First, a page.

other people and societies which have texts that are mainly active voice the
heroes do things and he’s argued that this produces different concept of what
a hero is in the two societies is someone that’s always having things
happen to them or someone that’s always doing things to make things happen the
other view another view is that culture constrain
cognition and there’s a lot of research in psychology and anthropology about the
long-term effects of thinking of cultural restrictions on certain
behaviors so for example if you if you don’t have any numbers you’re probably
and you never think about counting well let me rephrase that if you don’t have
any neat to count and you don’t have any need for numbers you probably aren’t
going to develop them and then finally which is the view that I’m talking about
here I is culture constrains grammar now what I want to claim is that all of
these views are right to some degree or another every one of them has a grain of
truth and it’s sort of silly to produce the kinds of dichotomies that we find in
the literature such that you’re either one or the other I think they’re all
right in different domains some are more likely than others I don’t think
Chomsky’s universal grammar is this is as strong a hypothesis as many people do
but there are certainly aspects of language that are universal now
numerical cognition what are the first things I’ve claimed about the feet aha
is that they don’t have numbers and they don’t count and that’s been criticized
by a number of people you know so people ask me things like you mean mothers
don’t know how many children they have no they don’t they don’t know if it’s
three or four but they know all their children’s names and they won’t go
anyplace without them so they don’t miss their children they don’t lose their
children I mean they miss their children in one sense they don’t miss them in
another they they don’t lose their children if somebody brings in fish you
mean he doesn’t know whether he has four fish or five fish no he doesn’t and they
wouldn’t have any usefulness to him to know so how could you show that people
don’t have number well first of all you can say that in you know thirty years of
looking for numbers they don’t have any there was something that I thought meant
one when and something that I thought meant to when you hear the difference
when when and then something that I thought meant many bodies or but the
thing that means one actually is you can say that a baby a male baby for example
is man point and you can say that a female
baby is a woman weight and you can say that I want one fish what I thought was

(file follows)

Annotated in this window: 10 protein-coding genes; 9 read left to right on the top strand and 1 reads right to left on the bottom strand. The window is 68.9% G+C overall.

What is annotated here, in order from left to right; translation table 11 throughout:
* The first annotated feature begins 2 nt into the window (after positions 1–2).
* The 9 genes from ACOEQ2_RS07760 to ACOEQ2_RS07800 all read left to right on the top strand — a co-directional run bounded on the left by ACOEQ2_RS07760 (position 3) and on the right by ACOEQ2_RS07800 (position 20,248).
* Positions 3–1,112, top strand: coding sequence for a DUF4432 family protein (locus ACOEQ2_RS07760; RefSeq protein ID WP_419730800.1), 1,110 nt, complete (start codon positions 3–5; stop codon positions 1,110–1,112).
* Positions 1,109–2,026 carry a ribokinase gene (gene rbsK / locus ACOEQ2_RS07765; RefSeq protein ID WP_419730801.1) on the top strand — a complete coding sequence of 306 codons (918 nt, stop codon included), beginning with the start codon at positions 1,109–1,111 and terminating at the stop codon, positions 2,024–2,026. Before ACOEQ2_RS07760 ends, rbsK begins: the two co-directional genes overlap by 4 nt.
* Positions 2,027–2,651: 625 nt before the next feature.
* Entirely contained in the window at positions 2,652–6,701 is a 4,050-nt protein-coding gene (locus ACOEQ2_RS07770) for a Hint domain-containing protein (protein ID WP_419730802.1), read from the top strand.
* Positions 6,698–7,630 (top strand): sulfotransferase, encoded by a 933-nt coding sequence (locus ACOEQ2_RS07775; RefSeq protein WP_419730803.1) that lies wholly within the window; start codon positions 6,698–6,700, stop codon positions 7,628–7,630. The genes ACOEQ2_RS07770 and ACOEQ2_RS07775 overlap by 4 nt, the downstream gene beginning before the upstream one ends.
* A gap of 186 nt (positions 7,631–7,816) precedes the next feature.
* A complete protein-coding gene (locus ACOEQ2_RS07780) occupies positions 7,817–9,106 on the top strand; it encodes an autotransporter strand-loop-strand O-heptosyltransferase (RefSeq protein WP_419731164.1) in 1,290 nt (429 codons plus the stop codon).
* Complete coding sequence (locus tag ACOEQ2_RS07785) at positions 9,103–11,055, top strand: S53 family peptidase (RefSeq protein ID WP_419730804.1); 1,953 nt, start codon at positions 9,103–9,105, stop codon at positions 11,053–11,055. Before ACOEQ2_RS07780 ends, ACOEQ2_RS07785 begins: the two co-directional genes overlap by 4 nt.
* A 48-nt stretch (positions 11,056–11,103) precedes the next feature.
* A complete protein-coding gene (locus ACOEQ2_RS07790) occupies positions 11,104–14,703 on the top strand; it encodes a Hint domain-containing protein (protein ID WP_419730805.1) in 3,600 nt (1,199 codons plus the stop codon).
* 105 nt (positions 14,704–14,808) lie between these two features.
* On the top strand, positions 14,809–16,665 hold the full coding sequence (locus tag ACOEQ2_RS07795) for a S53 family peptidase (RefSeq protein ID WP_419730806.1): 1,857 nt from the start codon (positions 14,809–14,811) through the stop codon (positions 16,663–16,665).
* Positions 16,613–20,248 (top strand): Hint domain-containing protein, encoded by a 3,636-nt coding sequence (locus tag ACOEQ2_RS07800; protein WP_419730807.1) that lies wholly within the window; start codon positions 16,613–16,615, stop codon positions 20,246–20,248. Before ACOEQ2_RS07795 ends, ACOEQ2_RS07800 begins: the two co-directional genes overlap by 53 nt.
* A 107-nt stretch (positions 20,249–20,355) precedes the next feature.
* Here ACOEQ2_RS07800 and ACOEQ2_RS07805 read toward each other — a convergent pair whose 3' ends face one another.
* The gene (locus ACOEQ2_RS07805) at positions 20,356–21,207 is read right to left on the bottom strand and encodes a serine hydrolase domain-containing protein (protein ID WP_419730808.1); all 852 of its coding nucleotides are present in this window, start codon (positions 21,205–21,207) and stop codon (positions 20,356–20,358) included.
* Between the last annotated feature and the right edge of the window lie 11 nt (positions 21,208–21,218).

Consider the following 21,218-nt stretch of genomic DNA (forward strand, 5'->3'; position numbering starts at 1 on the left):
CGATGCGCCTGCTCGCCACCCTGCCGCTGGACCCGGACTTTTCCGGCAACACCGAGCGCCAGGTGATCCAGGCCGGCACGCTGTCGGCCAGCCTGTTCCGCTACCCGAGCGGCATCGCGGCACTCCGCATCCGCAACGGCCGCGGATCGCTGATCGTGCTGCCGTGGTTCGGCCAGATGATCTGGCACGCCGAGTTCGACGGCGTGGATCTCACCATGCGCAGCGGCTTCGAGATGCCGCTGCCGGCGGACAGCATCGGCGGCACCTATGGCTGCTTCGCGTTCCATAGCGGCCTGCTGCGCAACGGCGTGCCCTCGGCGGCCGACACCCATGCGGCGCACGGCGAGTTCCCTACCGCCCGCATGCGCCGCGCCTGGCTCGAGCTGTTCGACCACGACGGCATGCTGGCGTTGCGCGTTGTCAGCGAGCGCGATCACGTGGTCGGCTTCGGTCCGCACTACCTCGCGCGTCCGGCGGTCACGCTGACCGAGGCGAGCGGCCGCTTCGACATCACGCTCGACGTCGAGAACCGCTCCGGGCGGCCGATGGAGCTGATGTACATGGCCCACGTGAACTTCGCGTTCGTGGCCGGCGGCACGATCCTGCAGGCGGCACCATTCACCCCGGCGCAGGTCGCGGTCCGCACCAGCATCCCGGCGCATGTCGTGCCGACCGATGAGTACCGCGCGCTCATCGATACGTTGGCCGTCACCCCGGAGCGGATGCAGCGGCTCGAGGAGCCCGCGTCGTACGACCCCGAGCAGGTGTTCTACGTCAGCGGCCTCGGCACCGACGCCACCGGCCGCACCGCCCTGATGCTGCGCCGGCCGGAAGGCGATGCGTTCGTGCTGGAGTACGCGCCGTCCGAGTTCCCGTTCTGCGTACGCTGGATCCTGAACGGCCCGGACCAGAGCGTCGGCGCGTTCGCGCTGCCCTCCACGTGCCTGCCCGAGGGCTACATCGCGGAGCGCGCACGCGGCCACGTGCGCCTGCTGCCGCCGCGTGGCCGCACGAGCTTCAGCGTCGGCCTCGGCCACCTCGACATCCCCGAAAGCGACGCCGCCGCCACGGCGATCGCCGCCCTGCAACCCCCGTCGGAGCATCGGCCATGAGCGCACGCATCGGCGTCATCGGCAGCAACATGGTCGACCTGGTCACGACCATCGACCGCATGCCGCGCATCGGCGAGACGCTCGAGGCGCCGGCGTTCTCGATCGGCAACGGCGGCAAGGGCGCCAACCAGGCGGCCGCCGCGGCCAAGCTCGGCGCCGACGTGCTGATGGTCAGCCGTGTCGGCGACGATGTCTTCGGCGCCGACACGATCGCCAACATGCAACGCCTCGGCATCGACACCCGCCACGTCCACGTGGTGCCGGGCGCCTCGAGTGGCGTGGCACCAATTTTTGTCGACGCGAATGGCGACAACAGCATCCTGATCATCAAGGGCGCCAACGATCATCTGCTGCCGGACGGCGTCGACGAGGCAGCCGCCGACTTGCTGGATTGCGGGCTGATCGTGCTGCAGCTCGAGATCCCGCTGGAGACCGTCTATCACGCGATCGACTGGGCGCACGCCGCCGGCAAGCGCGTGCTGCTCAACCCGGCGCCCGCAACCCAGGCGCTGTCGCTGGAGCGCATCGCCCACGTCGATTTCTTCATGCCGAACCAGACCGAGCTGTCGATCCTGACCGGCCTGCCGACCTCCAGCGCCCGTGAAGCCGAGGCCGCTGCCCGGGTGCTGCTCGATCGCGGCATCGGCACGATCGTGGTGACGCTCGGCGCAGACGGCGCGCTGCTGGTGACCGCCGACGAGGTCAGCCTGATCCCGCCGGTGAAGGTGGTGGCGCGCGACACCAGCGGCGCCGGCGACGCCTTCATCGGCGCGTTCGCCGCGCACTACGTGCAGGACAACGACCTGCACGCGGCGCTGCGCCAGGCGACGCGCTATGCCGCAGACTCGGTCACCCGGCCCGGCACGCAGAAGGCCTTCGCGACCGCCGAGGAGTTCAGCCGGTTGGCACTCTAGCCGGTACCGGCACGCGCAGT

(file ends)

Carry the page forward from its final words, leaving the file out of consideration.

one fish but it just means little fish and what I thought meant to means more
so how do we test this this caused a lot of controversy so a group of MIT
psychologists flew down with me to the Amazon in January of 2007 and they
wanted to test them so we did a series of experiments and and one of the things
we noticed is that when the PETA Hawk count upwards everybody and so that’s
the top top graph the black everyone used when for one object and everyone
used when for two objects okay so is one it’s two and then with the number of
three we started to get a breakdown some would use when and some would use Boggy
so and so we get a systematic results from that point on okay so well at least
it seems that one and tours are set right but not really because now we ask
them to count backwards in other words we start with 10 objects and we start
taking them away and we ask them to name what they got so in the first set we
gave them one object and asked them what it was called and gave them two and
asking what it was called and gave them three all the way up to ten but in the
next test we started with ten and started taking them away
and here the breakdown comes a lot faster so for 10 we got a lot we got
some people saying win which I thought meant – and many other people say in Bar
Geisel and 9 & 8 & 7 but when we got the 6 some people were saying what I thought
meant 1 well what’s going on here why do they switch to 1 and then by the time we
get down to 3 it’s all 1 whereas in the top column there were nobody used what I
thought meant 1 for 3 because their relative quantities when you start off
with 10 small appears a lot faster when you’re taking things away but when you
only start off with 1 and then add you’re increasing so this was taken and
I think it’s a good result showing that these are
not number words at all these are relative quantities there’s also no
grammatical number I didn’t think this was that uncommon but my colleague in
the UK Greville Corbett who’s published a book called number which is about
grammatical number says that the peat AHA speak the only language known
without grammatical numbers so this first word he I J hey how I bogey by
agha Peter hot people evil spirit fie fear
the pita ha are afraid of evil spirits or a pita house afraid of an evil spirit
or the pita ha afraid of an evil spirit or a pita house afraid of evil spirits
it can mean any of those things they just don’t mark the distinction so
number doesn’t play a role either in the grammar or in the counting system so
syntactic complexity is the next issue and this is something that’s really
caused a lot of controversy so give you a quote from Borges the world of